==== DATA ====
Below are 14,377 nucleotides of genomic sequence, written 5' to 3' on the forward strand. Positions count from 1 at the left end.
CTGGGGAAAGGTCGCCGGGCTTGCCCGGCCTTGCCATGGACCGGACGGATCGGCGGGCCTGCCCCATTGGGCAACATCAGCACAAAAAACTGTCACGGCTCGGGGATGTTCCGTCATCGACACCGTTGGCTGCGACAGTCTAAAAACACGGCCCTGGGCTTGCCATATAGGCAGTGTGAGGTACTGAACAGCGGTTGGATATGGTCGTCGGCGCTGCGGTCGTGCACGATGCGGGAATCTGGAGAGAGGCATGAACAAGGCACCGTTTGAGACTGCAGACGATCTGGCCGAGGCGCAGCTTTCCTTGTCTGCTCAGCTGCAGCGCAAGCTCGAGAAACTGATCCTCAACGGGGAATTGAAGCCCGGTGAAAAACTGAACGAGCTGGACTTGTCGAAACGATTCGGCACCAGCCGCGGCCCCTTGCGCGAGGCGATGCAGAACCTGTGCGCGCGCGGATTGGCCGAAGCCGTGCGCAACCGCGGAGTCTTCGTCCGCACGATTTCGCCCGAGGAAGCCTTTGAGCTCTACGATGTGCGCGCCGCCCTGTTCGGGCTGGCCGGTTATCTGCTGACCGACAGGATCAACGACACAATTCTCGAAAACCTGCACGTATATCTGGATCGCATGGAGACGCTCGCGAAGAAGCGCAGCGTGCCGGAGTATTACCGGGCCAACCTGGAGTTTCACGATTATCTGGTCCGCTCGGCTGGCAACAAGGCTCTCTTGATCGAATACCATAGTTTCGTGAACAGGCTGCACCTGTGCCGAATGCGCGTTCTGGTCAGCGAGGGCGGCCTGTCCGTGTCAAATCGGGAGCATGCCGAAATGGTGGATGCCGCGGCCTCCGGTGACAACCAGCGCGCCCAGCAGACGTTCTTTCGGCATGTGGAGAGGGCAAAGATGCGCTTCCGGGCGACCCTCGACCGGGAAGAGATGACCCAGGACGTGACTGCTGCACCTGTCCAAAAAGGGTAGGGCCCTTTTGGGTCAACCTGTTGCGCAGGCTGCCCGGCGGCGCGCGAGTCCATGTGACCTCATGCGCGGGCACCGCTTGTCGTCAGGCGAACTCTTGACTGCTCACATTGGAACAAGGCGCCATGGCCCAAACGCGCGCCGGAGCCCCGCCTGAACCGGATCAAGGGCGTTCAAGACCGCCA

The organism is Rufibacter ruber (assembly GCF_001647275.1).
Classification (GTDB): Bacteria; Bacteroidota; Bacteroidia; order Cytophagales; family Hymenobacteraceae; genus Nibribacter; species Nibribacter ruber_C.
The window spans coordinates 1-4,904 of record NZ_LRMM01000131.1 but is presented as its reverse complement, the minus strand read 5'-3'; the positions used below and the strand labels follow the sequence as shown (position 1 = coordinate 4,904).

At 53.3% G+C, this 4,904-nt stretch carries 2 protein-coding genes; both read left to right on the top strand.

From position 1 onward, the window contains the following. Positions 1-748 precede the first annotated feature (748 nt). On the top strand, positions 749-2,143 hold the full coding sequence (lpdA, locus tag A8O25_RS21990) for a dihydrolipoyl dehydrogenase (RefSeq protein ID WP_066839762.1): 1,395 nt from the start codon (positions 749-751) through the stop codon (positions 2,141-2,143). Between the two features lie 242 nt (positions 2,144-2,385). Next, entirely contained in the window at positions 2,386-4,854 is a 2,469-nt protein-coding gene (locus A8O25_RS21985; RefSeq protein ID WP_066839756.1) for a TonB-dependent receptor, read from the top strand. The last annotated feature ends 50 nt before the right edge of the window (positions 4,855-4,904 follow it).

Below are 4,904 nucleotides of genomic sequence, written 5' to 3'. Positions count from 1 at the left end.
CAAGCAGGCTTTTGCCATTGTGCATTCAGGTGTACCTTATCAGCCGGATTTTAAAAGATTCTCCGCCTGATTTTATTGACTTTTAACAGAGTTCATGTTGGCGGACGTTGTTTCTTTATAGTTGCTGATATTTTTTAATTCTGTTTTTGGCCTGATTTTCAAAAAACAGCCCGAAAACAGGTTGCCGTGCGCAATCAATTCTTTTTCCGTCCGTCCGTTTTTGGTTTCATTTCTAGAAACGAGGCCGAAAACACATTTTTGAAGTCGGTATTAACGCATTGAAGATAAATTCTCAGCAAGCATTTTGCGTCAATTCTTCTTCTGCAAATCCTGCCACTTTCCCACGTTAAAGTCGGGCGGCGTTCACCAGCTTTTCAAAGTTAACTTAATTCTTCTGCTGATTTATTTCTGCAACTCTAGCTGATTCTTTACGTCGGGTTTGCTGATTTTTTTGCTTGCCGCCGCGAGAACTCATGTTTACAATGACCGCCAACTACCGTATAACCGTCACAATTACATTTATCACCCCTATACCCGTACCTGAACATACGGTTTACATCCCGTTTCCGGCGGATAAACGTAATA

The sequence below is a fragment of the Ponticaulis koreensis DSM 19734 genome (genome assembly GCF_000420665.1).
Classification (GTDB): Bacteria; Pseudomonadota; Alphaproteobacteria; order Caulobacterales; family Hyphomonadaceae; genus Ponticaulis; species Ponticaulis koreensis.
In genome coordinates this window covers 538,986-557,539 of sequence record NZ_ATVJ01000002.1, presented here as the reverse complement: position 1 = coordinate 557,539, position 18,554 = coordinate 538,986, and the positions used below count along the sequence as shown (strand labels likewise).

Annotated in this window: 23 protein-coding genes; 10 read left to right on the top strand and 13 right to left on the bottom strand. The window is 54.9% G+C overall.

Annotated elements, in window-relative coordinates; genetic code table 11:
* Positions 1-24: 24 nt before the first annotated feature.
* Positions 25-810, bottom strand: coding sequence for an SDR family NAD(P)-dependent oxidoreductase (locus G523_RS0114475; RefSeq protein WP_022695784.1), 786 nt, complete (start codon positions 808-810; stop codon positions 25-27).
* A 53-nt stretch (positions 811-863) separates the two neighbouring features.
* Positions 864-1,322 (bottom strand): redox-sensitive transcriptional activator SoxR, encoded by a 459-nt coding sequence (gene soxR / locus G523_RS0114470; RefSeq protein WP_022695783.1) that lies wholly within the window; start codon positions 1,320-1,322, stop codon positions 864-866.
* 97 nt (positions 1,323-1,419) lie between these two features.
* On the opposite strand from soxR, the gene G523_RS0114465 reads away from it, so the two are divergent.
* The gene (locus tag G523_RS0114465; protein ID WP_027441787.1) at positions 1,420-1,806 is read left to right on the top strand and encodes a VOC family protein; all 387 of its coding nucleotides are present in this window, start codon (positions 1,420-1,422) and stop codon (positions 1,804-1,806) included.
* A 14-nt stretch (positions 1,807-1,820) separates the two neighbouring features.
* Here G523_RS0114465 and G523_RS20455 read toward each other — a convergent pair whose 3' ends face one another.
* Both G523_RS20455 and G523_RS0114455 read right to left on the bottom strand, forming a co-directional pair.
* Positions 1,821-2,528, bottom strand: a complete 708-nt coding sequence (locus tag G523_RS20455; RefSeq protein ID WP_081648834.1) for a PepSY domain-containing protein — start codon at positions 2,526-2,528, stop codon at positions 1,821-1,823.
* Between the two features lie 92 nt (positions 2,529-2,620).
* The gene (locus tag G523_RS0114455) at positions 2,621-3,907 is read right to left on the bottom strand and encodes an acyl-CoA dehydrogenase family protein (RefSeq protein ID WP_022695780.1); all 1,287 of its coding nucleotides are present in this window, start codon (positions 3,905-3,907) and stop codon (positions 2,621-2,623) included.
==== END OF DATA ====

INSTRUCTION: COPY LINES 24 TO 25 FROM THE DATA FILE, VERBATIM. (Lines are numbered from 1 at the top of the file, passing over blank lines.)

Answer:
* Both G523_RS20455 and G523_RS0114455 read right to left on the bottom strand, forming a co-directional pair.
* Positions 1,821-2,528, bottom strand: a complete 708-nt coding sequence (locus tag G523_RS20455; RefSeq protein ID WP_081648834.1) for a PepSY domain-containing protein — start codon at positions 2,526-2,528, stop codon at positions 1,821-1,823.